9) Water-based solutions and solvents are used to remove excess grease or natural fatty acids from the skin in the second-last step.
10) Finally chemical agents are used to making the hide colorless which would help in adding the desired shade at a later stage. This process is known as Bleaching.
The purpose of Tanning is to produce a non-decomposable and durable material from the raw animal hide called leather. Tanning alters the protein of the rawhide into a long-lasting material. The most common tanning processes include Mineral tanning, Vegetable tanning, Aldehyde tanning and Oil tanning.
Tannins extracted from bark, leaves, and branches of trees such as oak, chestnut or mimosa are used for vegetable tanning, unlike mineral or chrome tanning where chemicals like chromium sulphate is used for tanning. On one hand where the natural tannins make the tanning process slow, laborious but environment friendly, on the other hand chrome tanning harms the environment with its chemicals but is less time consuming. Thus, the latter is a cheaper procedure. The Aldehyde tanned leather, which uses glutaraldehyde or oxazolidine compounds, is water absorbent, soft, and can be machine washed. Thus, ideal for use in chamois. At times, emulsified oils are blended with aldehyde chemicals to produce exceptionally soft and flexible leather, called oil tanning.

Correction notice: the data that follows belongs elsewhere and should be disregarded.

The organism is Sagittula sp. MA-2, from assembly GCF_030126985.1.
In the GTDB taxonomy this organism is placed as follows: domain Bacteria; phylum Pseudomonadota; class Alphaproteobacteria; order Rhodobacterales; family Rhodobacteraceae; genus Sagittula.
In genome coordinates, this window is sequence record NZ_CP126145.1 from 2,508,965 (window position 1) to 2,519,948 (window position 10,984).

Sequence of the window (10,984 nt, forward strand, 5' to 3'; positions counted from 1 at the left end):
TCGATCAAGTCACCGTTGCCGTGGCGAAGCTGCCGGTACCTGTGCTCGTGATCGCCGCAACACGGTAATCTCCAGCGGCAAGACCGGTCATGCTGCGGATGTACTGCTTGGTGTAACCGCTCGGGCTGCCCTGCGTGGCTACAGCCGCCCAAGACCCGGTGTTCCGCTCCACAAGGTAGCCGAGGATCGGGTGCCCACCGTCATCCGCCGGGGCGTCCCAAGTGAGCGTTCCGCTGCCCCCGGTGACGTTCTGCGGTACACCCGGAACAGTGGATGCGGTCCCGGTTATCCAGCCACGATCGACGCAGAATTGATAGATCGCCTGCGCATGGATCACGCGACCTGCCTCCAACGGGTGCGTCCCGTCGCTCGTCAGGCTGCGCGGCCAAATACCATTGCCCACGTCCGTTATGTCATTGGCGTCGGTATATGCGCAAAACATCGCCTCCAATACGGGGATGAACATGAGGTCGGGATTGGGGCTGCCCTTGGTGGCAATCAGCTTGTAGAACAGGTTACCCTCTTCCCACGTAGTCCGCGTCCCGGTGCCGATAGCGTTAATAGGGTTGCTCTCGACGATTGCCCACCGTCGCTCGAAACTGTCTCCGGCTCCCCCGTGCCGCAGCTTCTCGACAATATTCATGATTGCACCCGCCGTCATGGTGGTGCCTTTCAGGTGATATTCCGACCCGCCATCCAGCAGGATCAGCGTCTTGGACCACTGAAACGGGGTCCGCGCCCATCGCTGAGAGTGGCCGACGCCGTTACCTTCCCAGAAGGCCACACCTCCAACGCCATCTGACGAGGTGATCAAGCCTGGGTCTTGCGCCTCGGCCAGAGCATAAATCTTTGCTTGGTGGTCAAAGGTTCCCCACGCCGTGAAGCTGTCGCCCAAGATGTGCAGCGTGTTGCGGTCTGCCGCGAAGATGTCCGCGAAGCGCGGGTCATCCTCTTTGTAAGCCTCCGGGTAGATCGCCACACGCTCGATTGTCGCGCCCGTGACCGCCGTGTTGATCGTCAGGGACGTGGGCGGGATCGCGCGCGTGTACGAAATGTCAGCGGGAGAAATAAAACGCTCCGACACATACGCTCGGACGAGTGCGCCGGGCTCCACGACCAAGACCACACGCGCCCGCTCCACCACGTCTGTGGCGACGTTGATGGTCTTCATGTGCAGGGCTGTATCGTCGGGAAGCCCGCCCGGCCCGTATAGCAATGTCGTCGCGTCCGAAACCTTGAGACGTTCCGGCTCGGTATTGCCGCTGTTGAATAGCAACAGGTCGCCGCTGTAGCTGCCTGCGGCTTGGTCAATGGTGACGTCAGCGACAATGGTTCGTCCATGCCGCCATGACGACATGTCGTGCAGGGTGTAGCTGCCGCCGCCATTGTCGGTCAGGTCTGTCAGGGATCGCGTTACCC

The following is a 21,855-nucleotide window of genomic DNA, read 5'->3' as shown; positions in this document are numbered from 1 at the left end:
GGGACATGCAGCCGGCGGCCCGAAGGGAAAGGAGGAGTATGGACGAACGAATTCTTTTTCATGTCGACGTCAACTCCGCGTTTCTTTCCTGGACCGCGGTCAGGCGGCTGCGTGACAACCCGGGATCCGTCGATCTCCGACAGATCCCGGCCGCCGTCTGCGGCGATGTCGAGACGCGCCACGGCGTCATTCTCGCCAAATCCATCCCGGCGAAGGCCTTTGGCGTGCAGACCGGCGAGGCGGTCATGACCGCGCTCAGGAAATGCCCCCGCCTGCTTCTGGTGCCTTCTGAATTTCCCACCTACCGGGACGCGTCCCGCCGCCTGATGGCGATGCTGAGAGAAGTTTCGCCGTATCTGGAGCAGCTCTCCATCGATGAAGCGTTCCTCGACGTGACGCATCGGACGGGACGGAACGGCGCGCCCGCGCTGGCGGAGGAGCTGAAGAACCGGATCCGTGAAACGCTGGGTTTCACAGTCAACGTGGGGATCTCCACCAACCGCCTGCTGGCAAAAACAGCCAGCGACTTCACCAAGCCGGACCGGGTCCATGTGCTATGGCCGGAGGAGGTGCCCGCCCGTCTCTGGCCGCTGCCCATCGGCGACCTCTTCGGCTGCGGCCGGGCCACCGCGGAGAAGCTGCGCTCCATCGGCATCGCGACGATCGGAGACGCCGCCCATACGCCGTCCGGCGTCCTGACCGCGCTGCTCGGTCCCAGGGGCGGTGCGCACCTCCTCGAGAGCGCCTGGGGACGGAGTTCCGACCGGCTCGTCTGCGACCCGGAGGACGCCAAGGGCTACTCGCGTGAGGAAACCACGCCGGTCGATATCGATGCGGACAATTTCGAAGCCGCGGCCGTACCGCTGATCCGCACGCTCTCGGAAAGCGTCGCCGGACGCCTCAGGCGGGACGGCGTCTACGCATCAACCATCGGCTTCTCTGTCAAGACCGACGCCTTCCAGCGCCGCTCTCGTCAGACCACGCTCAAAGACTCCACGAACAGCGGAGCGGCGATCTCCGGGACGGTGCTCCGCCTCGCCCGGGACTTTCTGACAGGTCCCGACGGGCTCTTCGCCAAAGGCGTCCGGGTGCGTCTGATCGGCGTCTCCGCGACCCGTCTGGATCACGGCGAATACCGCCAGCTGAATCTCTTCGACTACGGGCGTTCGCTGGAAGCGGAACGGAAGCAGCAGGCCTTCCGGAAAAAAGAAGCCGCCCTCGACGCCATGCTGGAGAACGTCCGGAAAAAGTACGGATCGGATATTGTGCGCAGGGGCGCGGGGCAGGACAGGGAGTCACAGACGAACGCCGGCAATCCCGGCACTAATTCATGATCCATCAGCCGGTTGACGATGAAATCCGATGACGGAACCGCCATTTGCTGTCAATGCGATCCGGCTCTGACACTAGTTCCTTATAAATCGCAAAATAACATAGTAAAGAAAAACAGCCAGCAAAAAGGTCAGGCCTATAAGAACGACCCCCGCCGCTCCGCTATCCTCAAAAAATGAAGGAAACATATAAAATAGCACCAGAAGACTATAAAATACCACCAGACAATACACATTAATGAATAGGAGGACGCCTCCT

This process converts the tanned leather into finished leather which can be used for manufacturing leather products. The choice of chemicals used in this process depends on the final color and texture required in the final product.
Re-tanning includes Drying of tanned leather pressed between two rolling cylinders to remove the absorbed water. The next process removes left over flesh and creates uniformly thick leather. Then the splitting machine chips off the thick leather into one or more layers. Sometimes, this process is also carried out after liming. Except vegetable tanned leather, all types of leather are dyed. Mostly water-soluble dyes are used, allowing the dye molecules to penetrate inside the fibers. Therefore, it differs significantly from surface coating where dye is applied only on the top layer. Fat liquoring is the last stage in Re-Tanning where fats, oils or waxes are stuffed between fibers to keep the leather soft and malleable. The leather will dry and become stiff if this is not carried out.
This is the last major stage in which finishing touches are added to the tanned leather according to the required end product. This includes color, texture, thickness and surface patterns. At first the leather is polished by rubbing it with a velvet wheel and embossed using heated hydraulic or roller presses. As per the requirement, resins, pigments, and dyes are added in layers to the surface using spraying, roller-coating, curtain-coating, or hand coating to add the desired color. Finally, the leather is graded before dispatching to the clients.
Checkout our leather bags which are handcrafted entirely from genuine leather.